Government’s inaction on anti-NK leaflets draws criticism

Members of Gyeoreul Unification Solidarity, a North Korean defectors’ group, prepare to send balloons carrying propaganda leaflets critical of the North Korean regime across the border from Incheon's Ganghwa Island, Friday. Courtesy of Gyeoreul Unification Solidarity

A series of trash-laden balloons sent by North Korea has reignited debates surrounding the government’s stance on anti-Pyongyang leaflets launched by local activists, most of whom are defectors.

Over the last couple of weeks, North Korea has launched approximately 1,600 balloons carrying waste paper and plastic to the South on four occasions since May 28. This exchange followed South Korean activists’ release of large balloons carrying anti-regime leaflets to the North.

Observers criticized the government’s passive tolerance of the leaflet distribution activities, arguing that it has provided a justification for the North’s balloon offensive. They called for at least minimal administrative engagement to halt civic groups from sending more leaflets to the North to prevent tensions from escalating further.

“The ball is now in our court. North Korea’s next step will depend on whether the defector groups launch propaganda leaflets,” said Yang Moo-jin, president of the University of North Korean Studies.

Kim Yo-jong, sister of North Korean leader Kim Jong-un, warned on Sunday of additional retaliatory measures if Seoul continues loudspeaker broadcasts and leaflet launches.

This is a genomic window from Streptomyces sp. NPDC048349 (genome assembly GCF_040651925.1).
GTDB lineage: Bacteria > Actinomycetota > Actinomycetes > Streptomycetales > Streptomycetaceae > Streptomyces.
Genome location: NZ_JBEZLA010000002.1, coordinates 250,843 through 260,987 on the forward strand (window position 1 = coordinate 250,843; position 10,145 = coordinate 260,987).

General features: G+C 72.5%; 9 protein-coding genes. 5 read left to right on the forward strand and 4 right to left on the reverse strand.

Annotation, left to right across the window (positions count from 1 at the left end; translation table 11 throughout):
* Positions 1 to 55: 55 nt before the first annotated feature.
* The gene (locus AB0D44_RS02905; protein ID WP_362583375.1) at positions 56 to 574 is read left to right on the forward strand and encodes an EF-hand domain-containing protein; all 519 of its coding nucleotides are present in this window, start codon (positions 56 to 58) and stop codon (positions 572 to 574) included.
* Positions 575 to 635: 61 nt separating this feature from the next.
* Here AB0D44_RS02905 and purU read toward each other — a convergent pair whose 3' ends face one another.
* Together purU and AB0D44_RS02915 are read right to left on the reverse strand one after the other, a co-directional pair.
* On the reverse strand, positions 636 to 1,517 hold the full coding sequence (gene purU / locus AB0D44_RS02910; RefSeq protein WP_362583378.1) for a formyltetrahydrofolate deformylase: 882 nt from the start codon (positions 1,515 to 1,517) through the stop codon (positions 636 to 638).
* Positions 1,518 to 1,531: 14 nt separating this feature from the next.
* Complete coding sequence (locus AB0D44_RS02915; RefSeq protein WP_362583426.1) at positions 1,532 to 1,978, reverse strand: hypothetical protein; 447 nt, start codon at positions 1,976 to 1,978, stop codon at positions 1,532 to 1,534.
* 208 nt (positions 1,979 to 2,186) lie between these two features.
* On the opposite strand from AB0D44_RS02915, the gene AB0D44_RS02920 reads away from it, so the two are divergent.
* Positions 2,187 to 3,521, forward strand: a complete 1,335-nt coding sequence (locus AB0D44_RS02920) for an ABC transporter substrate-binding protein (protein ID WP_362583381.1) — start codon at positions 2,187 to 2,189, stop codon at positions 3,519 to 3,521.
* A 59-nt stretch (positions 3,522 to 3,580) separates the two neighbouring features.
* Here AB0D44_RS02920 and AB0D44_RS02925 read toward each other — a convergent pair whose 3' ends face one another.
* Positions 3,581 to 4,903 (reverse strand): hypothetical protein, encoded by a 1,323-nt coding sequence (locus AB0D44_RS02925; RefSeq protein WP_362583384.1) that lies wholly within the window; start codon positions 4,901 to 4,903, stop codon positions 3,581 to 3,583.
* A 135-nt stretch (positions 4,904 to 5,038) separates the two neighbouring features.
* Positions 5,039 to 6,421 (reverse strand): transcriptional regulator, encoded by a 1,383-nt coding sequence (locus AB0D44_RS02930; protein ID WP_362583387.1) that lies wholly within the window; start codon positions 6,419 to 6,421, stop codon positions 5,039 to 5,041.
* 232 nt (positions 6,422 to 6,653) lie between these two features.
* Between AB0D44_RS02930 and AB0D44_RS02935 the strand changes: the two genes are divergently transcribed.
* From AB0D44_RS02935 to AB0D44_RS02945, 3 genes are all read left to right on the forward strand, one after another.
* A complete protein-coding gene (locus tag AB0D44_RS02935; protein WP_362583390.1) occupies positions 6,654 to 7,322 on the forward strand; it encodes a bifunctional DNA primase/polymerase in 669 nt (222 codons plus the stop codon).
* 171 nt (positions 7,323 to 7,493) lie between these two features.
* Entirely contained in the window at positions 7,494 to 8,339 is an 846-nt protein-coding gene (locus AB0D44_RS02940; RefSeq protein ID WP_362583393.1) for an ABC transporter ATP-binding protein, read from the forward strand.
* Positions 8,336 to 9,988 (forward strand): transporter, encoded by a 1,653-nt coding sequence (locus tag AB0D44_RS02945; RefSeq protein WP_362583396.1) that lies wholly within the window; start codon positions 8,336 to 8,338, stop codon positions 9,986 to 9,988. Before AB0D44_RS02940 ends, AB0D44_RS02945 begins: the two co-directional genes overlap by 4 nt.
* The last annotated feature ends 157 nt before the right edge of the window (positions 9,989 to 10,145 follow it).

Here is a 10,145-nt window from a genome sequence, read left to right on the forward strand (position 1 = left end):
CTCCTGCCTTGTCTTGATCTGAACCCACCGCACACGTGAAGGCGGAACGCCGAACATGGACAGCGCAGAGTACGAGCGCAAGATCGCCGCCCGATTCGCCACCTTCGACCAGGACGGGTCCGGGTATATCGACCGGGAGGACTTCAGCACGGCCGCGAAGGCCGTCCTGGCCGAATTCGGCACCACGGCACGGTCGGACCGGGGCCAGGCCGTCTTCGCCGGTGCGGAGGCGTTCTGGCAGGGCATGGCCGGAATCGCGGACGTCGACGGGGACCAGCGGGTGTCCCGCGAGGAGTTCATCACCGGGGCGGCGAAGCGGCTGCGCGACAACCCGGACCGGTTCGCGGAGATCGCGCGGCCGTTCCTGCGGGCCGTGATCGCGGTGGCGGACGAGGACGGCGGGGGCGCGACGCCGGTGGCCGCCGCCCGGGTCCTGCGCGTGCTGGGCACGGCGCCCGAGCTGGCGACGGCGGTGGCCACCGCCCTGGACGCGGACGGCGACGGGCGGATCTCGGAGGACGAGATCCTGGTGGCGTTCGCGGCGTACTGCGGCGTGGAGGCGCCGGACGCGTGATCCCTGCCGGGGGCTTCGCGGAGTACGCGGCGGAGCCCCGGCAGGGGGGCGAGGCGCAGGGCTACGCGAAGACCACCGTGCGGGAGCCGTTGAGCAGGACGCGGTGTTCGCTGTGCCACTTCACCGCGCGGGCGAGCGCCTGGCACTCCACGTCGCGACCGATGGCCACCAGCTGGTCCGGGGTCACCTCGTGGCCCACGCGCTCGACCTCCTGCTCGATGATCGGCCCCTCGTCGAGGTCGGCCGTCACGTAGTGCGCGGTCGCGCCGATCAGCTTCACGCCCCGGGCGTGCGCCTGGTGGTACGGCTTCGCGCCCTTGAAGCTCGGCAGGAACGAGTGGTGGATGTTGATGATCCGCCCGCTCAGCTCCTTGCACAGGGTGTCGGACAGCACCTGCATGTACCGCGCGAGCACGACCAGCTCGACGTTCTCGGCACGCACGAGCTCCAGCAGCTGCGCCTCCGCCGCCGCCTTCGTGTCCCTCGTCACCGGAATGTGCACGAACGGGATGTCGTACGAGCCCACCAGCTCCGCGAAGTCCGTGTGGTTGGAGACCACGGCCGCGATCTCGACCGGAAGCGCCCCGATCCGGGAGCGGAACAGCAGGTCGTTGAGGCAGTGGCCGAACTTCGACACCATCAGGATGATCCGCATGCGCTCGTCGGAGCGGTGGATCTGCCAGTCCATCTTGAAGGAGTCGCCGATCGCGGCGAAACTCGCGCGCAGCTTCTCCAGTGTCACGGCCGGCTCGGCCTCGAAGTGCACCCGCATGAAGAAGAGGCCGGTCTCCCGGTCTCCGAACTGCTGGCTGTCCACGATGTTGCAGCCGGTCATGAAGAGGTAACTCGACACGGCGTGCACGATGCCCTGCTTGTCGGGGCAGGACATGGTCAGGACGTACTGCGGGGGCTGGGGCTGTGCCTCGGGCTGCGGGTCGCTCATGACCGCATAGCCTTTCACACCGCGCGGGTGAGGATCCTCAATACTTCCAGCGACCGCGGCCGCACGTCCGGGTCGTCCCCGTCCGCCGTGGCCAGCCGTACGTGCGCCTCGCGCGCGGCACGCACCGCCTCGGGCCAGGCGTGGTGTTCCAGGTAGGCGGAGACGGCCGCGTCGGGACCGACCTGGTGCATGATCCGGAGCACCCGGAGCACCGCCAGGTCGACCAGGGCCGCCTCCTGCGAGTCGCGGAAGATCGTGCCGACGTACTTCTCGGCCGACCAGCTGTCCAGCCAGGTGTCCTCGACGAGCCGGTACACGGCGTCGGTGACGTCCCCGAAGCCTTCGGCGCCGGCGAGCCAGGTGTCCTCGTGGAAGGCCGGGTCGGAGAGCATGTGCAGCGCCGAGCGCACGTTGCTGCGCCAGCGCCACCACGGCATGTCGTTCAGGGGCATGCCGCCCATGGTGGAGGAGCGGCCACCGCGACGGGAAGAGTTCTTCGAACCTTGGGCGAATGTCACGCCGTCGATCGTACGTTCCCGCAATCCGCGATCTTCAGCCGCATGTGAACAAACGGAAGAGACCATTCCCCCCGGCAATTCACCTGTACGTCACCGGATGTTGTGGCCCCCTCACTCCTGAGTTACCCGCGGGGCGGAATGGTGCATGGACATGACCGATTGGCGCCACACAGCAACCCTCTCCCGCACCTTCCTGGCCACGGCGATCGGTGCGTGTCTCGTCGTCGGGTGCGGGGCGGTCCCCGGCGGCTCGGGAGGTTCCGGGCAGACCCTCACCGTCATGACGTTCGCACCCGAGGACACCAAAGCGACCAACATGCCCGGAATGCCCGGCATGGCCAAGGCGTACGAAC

“In other words, the North would refrain from further provocations if the South stops its loudspeaker broadcasts and leaflet launches,” Yang 카지노 said. He noted that the Kim regime is likely to act cautiously to prevent tensions from escalating further, with Russian President Vladimir Putin’s planned visit to Pyongyang on the horizon.

According to Russian newspaper Vedomosti, Putin will visit North Korea and Vietnam in the coming weeks, potentially meaning that the visit could be as early as this month.

The South Korean government is apparently treading cautiously as well. After resuming its loudspeaker propaganda broadcasts toward the North in retaliation for its balloon offensive, Sunday, the military refrained from operating the speakers on Monday. This move was perceived as a prudent stance aimed at preventing a further escalation in tensions.

“In such a situation, additional leaflet launches could heighten military tensions. Pyongyang may resume sending balloons filled with trash in retaliation, or worse, engage in more provocative actions. The government should exercise its power to limit the leaflet launches, at least for now,” Yang said.

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